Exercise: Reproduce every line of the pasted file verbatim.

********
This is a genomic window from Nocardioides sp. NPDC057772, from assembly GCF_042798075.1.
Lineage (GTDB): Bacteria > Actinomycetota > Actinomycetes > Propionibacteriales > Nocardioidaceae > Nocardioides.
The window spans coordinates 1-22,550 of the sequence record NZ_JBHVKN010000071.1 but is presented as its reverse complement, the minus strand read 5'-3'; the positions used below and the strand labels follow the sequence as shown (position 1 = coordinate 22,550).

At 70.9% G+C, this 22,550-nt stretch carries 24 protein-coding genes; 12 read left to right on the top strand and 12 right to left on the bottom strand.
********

This is a genomic window from Nocardioides sp. NPDC057772, from assembly GCF_042798075.1.
Lineage (GTDB): Bacteria > Actinomycetota > Actinomycetes > Propionibacteriales > Nocardioidaceae > Nocardioides.
The window spans coordinates 1-22,550 of the sequence record NZ_JBHVKN010000071.1 but is presented as its reverse complement, the minus strand read 5'-3'; the positions used below and the strand labels follow the sequence as shown (position 1 = coordinate 22,550).

At 70.9% G+C, this 22,550-nt stretch carries 24 protein-coding genes; 12 read left to right on the top strand and 12 right to left on the bottom strand.